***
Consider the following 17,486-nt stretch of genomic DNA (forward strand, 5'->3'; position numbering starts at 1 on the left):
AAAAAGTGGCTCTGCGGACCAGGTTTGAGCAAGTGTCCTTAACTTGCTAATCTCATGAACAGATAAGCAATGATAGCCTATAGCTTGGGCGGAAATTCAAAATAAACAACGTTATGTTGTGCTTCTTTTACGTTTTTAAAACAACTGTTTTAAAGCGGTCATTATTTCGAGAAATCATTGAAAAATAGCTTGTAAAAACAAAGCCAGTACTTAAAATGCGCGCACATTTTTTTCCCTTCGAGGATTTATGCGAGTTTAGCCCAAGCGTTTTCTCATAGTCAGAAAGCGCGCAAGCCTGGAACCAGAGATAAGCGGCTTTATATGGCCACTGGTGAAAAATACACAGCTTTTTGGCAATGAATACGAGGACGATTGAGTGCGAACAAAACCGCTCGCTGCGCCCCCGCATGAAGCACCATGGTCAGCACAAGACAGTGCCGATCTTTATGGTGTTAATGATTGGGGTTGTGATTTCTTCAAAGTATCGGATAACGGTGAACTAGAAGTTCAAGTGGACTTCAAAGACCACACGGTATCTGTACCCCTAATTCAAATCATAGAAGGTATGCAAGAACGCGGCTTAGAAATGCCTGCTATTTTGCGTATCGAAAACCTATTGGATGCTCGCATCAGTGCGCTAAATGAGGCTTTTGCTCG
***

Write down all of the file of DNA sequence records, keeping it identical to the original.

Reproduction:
Consider the following 17,486-nt stretch of genomic DNA (forward strand, 5'->3'; position numbering starts at 1 on the left):
AAAAAGTGGCTCTGCGGACCAGGTTTGAGCAAGTGTCCTTAACTTGCTAATCTCATGAACAGATAAGCAATGATAGCCTATAGCTTGGGCGGAAATTCAAAATAAACAACGTTATGTTGTGCTTCTTTTACGTTTTTAAAACAACTGTTTTAAAGCGGTCATTATTTCGAGAAATCATTGAAAAATAGCTTGTAAAAACAAAGCCAGTACTTAAAATGCGCGCACATTTTTTTCCCTTCGAGGATTTATGCGAGTTTAGCCCAAGCGTTTTCTCATAGTCAGAAAGCGCGCAAGCCTGGAACCAGAGATAAGCGGCTTTATATGGCCACTGGTGAAAAATACACAGCTTTTTGGCAATGAATACGAGGACGATTGAGTGCGAACAAAACCGCTCGCTGCGCCCCCGCATGAAGCACCATGGTCAGCACAAGACAGTGCCGATCTTTATGGTGTTAATGATTGGGGTTGTGATTTCTTCAAAGTATCGGATAACGGTGAACTAGAAGTTCAAGTGGACTTCAAAGACCACACGGTATCTGTACCCCTAATTCAAATCATAGAAGGTATGCAAGAACGCGGCTTAGAAATGCCTGCTATTTTGCGTATCGAAAACCTATTGGATGCTCGCATCAGTGCGCTAAATGAGGCTTTTGCTCG